Government offers final 7.5% wage deal, but public sector unions won’t budge

November 18, 2022 0 By Cypher9ja



Government has now offered public servants a wage deal of 7,5% amid threats from unions to stage an indefinite strike.

There has been a deadlock in wage negotiations between government and public sector unions, who have rejected the initial 3% wage hike.

Despite this, Finance Minister Enoch Godongwana last month imposed the 3% wage hike in line with Section 5 of the Public Service Act, which allows government to enforce salary increases unilaterally, as long as doing so does not reduce wages and benefits.

‘Same predicament’

While the unions have demanded a 10% increase across the board, government has put its final offer on the table, comprising of 3% pensionable and 4.5% non-pensionable funds.

According to the Department of Public Service and Administration, the final offer will come at a cost of R34 billion to the fiscus for the 2022/2023 financial year.

“The government effected the final offer after the Minister of Finance advised that had the 2022 medium term budget policy statement [MTBPS] been tabled without the offer being effected, it would have been lost, requiring that we wait for next financial year with no guarantees of whether the money will still be made available in the budget or not,” the department said in a statement on Friday.

The department has called on the unions to return to the negotiating table in order to resolve all disputes.

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“If we fail to reconvene and agree on a new agreement to engage and settle the matter of wages, we are likely to find ourselves in the same predicament where the budget tabled by the Minister of Finance will inform the limits for the wage negotiations and not the other way around as it should be.”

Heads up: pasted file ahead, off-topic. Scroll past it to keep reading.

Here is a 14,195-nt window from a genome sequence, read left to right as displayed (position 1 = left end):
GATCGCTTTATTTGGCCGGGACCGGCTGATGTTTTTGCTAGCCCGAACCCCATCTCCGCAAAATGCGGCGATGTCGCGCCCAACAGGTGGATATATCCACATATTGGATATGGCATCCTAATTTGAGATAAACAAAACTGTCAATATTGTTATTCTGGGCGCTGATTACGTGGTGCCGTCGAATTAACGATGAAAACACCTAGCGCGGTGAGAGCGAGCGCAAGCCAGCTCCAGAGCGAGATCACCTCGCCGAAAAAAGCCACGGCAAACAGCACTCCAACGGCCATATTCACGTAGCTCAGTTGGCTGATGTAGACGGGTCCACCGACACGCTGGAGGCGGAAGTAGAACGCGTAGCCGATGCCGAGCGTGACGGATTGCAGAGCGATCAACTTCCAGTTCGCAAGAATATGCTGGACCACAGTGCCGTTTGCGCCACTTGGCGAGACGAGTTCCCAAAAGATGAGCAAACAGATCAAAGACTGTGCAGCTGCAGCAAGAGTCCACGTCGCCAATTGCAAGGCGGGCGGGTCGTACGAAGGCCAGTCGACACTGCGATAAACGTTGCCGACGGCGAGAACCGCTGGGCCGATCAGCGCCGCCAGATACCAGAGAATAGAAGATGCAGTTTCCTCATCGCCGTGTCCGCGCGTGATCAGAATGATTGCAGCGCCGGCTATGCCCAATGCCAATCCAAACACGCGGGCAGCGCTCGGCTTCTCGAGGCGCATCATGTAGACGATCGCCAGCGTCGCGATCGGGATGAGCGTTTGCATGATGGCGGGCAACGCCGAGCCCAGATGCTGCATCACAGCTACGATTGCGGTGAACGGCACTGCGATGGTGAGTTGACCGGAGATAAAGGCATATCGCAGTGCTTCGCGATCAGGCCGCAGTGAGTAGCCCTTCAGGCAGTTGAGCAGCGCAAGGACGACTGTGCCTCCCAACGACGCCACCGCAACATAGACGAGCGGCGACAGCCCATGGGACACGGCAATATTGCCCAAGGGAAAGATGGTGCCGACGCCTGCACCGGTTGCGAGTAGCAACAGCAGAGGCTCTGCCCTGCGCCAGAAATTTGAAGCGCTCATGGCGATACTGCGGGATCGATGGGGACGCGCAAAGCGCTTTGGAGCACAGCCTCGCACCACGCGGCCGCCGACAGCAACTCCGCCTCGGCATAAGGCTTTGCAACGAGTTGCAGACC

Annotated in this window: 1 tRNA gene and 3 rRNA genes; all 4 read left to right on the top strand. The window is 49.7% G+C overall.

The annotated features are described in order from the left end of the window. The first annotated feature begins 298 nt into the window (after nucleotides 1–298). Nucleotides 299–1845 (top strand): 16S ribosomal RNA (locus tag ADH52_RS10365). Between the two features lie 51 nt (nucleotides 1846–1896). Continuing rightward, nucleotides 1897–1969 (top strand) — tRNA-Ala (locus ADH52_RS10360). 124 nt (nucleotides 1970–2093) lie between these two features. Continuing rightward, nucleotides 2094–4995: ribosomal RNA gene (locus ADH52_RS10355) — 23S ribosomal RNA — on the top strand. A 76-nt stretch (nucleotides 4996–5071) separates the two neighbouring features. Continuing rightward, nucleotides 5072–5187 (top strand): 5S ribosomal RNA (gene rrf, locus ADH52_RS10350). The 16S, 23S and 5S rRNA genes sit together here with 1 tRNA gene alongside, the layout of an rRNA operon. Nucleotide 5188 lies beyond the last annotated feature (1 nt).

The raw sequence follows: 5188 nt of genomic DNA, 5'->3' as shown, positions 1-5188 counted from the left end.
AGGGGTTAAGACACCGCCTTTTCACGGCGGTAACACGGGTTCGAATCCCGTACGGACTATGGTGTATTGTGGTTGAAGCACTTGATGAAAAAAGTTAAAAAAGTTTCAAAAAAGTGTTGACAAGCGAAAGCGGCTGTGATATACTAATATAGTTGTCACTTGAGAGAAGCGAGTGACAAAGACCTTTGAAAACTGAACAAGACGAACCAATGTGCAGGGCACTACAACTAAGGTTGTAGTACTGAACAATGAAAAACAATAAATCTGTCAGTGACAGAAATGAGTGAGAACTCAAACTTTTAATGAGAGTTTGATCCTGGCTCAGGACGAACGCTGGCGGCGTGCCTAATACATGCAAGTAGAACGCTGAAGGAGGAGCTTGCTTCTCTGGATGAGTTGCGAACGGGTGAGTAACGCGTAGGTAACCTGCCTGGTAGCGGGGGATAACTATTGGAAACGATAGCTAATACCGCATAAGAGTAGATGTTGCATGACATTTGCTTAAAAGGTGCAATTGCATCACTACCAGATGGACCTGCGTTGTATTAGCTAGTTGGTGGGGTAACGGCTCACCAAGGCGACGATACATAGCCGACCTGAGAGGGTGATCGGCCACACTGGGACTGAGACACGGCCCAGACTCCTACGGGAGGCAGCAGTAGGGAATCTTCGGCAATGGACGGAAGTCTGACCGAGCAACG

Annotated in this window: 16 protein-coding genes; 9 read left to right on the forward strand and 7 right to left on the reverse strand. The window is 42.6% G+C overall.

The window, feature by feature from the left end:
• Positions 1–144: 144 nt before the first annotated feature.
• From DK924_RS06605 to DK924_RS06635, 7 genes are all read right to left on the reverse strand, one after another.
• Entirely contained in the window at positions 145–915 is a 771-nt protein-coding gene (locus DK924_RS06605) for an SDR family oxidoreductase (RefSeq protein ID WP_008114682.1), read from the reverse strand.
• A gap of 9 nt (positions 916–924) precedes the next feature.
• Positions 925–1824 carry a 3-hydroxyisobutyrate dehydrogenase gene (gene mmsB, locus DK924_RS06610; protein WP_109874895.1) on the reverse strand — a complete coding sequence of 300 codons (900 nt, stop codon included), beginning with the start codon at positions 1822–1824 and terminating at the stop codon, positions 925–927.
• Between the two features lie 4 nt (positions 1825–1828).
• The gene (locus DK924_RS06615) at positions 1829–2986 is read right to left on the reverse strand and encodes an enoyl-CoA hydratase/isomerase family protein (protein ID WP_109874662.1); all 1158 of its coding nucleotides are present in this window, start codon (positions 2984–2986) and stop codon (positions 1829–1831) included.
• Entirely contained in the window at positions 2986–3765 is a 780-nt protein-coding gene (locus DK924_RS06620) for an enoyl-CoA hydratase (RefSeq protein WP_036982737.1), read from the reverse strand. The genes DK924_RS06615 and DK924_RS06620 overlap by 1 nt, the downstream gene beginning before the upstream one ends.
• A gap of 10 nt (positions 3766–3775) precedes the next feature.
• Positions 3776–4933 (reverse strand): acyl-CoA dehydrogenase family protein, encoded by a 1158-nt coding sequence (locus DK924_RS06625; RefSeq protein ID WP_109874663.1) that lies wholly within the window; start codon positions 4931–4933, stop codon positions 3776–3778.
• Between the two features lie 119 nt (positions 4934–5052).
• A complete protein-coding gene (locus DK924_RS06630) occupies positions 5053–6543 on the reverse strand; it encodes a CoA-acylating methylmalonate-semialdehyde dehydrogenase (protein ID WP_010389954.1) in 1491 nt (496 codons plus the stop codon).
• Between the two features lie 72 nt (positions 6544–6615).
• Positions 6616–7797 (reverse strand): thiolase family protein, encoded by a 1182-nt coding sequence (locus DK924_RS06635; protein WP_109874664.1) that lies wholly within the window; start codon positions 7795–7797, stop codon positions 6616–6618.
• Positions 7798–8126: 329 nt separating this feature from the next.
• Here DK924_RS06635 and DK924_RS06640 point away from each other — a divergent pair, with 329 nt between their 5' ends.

Minister in the Presidency Mondli Gungubele on Friday also urged the unions to continue the negotiations at the Public Service Coordinating Bargaining Council (PSCBC) to sustain economic recovery.

“Our economy is struggling as we speak… it keeps trying to emerge, [but] gets undermined by the situation at Eskom. [So] any attempt to work has got a huge impact for the economy,” he said during a press conference.

“My attitude is that it undermines the very conditions from which we can improve so that at a later stage we find one other with the workers. Having said that I strongly encourage the workers to continue to engage with relevant ministers and we hope all these things have a solution on the table.”

Strike

The Congress of South African Trade Unions (Cosatu), however, says the government’s wage offer of 7.5% was misleading.

On Thursday, Cosatu – alongside the Federation of Unions of South Africa (Fedusa) and the South African Federation of Trade Unions (Saftu) – have confirmed that their members will embark on a national day of action across all provinces on 22 November.

Their affiliate unions will also continue with picket demonstrations across critical service centres like public hospitals, ports and government institutions.

The trade union federations, representing more than 700 000 workers in the public sector, have argued that their fight was not only for the cost-of-living adjustment, but also for the protection of collective bargaining.

Last week, the Public Servants Association (PSA) embarked on a national strike over the wage impasse.

The PSA represents 235 000 members in the public sector and is demanding 6.5% in wage increases.

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